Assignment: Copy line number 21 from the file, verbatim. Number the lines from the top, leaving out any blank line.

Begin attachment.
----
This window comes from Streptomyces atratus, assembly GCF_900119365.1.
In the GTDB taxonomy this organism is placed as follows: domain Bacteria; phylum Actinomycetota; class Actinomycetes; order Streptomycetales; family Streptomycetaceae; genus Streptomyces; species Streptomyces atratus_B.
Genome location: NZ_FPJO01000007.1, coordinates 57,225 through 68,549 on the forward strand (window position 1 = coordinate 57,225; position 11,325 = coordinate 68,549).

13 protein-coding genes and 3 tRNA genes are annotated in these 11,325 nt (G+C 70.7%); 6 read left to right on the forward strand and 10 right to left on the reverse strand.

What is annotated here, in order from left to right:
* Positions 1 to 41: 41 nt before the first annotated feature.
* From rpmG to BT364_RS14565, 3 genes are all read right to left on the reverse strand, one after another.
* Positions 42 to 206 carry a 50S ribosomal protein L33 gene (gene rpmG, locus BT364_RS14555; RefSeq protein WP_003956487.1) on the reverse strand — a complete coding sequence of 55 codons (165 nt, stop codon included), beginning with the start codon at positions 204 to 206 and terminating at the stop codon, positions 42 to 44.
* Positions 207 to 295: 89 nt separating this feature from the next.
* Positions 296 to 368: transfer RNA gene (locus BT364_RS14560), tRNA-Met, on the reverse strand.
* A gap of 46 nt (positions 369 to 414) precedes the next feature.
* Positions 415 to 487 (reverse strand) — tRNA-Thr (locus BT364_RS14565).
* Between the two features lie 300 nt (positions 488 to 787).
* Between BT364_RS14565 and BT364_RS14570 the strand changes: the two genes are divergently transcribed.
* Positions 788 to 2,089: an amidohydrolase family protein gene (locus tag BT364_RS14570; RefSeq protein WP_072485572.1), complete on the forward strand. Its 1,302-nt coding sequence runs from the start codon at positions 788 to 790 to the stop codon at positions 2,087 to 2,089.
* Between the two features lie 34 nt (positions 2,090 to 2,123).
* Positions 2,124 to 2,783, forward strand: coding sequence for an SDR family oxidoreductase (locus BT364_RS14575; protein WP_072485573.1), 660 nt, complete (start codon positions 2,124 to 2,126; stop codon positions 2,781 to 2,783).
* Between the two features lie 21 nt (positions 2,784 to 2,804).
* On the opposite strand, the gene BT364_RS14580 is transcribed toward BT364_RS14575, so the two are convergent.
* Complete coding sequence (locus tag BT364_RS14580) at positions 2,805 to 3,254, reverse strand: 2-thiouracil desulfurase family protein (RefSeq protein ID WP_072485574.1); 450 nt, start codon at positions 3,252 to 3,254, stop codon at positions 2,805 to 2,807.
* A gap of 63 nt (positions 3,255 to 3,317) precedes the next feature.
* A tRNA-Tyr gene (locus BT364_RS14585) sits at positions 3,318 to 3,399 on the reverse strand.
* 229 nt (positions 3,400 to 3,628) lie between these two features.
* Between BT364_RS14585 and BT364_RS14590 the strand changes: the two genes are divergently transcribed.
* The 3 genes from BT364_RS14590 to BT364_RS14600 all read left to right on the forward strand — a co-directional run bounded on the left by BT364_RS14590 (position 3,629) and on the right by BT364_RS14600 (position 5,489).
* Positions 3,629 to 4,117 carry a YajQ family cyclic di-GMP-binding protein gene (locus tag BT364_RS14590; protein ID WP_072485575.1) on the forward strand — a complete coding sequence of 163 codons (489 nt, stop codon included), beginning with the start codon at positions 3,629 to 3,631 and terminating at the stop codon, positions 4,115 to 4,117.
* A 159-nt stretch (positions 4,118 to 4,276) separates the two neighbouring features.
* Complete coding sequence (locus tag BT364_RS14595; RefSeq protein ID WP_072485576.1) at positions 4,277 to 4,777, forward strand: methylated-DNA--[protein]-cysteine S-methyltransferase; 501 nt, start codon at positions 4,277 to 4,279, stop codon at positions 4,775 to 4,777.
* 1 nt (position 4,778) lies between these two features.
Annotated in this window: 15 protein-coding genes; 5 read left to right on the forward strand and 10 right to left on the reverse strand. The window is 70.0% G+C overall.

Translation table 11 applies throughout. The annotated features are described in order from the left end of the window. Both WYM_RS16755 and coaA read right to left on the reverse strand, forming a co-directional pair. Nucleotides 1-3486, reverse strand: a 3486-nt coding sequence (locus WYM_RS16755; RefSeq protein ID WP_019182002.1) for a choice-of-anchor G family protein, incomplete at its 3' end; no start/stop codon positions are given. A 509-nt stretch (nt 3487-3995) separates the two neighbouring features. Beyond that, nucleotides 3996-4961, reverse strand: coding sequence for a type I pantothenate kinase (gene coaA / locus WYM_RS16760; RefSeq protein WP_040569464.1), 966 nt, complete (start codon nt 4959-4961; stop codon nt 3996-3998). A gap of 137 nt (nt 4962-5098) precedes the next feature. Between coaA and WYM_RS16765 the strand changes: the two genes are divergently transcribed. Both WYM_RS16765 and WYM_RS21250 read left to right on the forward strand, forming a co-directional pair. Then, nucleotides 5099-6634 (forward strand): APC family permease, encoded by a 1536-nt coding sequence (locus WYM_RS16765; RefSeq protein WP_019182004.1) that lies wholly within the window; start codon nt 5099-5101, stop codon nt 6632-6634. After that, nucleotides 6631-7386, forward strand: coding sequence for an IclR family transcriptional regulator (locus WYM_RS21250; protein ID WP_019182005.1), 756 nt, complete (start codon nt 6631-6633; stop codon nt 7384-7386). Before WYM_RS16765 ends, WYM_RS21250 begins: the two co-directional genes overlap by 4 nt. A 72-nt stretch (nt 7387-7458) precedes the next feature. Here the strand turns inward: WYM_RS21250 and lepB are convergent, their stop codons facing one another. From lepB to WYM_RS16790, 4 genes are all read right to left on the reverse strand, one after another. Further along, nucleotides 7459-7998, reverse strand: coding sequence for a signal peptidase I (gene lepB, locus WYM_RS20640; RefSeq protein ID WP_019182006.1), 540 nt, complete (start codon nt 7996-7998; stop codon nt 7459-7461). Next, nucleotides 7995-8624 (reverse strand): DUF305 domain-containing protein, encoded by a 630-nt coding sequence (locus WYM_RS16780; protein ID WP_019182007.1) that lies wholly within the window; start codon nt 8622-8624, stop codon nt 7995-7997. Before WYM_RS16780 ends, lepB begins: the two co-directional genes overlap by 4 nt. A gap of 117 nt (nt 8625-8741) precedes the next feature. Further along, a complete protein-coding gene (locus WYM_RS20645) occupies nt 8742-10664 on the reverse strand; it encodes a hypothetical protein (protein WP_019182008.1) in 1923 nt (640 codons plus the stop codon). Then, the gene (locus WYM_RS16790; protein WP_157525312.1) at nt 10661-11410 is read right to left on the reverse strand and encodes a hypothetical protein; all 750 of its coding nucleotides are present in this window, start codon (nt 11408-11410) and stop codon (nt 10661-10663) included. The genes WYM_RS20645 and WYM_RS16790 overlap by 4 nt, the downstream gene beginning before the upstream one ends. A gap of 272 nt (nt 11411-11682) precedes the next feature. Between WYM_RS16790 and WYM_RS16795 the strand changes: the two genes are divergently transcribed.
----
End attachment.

* A gap of 63 nt (positions 3,255 to 3,317) precedes the next feature.